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Need help with music collage

Discussion in 'Miscellaneous [BG]' started by 311 fan, Jan 1, 2001.


  1. 311 fan

    311 fan

    Sep 24, 2000
    La Verne, CA
    I was reading bass player magazine and found a great ad at Berklee Music Collage. Seems interesting. But I have no idea what it is. Would it be expensive? Would I get my moneys worth? What do you even learn their?
     
  2. Slater

    Slater Bye Millen! Hello?

    Apr 17, 2000
    The Great Lakes State
    Hopefully, you learn to spell C-O-L-L-E-G-E there. ;)
     
  3. Munjibunga

    Munjibunga Total Hyper-Elite Member Gold Supporting Member

    May 6, 2000
    San Diego (when not at Groom Lake)
    Independent Contractor to Bass San Diego
    You could get some old Bass Player mags, cut out pics of basses, players, amps, etc., then paste them on a big sheet of foam-core. Then put a coat of polyurethane over it all, and you've got a pretty cool-looking collage.
     
  4. Slater, Munjibunga - you guys are mean....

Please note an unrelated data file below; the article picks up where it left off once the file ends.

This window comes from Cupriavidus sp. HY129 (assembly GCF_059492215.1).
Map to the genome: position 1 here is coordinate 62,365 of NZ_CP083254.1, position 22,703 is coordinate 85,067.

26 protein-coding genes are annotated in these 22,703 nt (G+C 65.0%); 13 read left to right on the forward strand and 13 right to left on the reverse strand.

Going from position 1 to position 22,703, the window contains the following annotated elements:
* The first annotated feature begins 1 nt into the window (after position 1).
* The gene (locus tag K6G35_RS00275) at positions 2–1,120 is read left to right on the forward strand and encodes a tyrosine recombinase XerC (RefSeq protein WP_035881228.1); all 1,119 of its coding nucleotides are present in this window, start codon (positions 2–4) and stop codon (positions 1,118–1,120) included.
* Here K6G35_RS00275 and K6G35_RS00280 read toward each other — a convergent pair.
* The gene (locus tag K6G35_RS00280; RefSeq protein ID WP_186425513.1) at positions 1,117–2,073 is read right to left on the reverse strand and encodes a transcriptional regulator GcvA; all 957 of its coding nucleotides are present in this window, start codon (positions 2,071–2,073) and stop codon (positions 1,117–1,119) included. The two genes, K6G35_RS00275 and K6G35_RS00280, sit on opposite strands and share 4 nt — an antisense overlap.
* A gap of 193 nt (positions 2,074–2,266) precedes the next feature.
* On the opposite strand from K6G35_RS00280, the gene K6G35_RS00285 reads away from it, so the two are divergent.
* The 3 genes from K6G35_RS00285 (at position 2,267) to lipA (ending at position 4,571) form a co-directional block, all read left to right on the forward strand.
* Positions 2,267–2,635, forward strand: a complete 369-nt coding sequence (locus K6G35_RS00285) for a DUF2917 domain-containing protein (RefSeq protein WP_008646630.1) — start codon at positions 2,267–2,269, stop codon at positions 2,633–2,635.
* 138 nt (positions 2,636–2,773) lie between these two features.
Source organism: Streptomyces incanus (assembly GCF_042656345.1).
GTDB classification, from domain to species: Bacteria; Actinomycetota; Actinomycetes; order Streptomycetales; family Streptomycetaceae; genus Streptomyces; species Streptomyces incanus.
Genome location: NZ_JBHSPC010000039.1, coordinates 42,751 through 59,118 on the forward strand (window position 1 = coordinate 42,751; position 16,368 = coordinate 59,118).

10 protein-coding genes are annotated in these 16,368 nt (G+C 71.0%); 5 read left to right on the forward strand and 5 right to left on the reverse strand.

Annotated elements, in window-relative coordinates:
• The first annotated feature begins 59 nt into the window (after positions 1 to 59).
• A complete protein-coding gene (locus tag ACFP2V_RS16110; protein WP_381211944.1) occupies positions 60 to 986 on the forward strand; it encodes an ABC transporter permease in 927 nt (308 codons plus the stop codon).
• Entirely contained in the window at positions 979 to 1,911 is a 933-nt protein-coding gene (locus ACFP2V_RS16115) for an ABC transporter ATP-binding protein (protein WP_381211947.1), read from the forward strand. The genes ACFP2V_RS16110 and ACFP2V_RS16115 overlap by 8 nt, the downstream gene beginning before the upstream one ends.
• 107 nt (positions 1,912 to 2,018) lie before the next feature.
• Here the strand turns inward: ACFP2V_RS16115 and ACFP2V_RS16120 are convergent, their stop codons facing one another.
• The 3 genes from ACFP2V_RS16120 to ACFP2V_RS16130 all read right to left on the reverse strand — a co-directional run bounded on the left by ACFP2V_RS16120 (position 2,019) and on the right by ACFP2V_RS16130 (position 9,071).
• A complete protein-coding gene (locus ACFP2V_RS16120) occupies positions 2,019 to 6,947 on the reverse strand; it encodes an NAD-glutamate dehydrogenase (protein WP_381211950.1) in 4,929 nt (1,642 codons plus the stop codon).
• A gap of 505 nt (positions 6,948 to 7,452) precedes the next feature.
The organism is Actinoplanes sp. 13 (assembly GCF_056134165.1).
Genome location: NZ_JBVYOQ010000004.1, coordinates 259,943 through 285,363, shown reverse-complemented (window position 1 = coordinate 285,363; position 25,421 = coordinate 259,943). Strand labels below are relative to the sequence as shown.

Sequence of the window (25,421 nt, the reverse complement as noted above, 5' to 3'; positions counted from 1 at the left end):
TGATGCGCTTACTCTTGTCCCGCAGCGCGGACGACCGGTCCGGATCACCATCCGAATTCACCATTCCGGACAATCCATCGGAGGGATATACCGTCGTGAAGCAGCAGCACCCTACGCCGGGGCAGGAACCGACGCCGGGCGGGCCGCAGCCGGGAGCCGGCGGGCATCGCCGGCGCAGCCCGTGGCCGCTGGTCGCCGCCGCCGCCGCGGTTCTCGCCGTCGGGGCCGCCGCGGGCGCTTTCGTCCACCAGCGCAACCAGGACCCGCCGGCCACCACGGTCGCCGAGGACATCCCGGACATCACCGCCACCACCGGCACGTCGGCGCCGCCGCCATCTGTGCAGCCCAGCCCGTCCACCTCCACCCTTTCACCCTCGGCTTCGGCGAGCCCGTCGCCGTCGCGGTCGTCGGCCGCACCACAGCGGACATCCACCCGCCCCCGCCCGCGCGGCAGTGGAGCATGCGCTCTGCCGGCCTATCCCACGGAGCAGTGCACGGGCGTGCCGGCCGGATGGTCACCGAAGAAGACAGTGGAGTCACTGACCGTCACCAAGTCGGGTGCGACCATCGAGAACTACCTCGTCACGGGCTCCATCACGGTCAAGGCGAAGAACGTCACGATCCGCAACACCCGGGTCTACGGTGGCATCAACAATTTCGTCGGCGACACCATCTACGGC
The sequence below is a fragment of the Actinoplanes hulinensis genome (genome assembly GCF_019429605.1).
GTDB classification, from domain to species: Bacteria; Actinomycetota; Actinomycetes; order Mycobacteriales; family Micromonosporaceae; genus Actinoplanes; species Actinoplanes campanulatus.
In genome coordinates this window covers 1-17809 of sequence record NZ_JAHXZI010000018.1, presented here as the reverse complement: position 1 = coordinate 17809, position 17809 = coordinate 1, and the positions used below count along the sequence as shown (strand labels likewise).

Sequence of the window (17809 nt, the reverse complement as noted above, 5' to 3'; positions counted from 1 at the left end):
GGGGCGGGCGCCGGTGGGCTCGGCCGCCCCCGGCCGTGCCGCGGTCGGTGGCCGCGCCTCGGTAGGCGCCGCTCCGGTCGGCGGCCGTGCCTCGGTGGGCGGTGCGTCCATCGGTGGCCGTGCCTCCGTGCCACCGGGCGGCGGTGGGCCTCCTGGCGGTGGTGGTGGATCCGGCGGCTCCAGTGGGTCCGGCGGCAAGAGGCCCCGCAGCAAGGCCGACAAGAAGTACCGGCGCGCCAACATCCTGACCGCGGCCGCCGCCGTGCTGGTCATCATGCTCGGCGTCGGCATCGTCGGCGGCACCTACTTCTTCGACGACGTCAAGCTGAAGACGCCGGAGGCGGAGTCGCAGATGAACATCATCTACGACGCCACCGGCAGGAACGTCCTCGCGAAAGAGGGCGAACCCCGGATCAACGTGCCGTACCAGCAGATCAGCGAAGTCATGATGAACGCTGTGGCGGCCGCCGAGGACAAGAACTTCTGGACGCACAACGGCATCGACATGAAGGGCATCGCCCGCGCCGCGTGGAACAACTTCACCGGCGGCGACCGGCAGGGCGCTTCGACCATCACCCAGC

and you beat me to it!!!
     
  5. Would it be expensive? Yes.

    Would I get my moneys worth? That depends entirely on you and how much you put into it, just like with any other schooling.

    What do you learn? All about performance, LOTS of theory, even some recording, lots of jamming with other students. You also should look into BIT if you're serious. Or on a smaller scale, see what your local Junior College has for music theory classes and even electric bass classes.
     
  6. expensive, yes
    worth it, up to you

    check out http://www.berklee.edu/

    i went to a 5 week intensive summer program there to see if i wanted to enroll in the yearly classes. after 5 weeks i didn't but thats just me. they still offer the class so you might want to check that out first.
     
  7. JimK

    JimK

    Dec 12, 1999
    ...here's the biggie-
    You should know how to read standard notation prior to entering Berklee(or any music college)...right?
     
  8. Blackbird

    Blackbird Moderator Staff Member Supporting Member

    Mar 18, 2000
    California
    Jim is right.

    You don't have to have Will Lee reading chops, but you should be able to look at a relatively simple piece of music and be able to translate it into sound, either on your instrument or by singing. One more thing, you'll have to learn to read treble, alto and tenor clef too. Other courses usually include things like Orchestration, music history, harmony, counterpoint, ensemble performances and private lessons, with juries at the end of the semester, in which you have to prepare a piece to perform in front of two or more instructors so they can evaluate your improvement.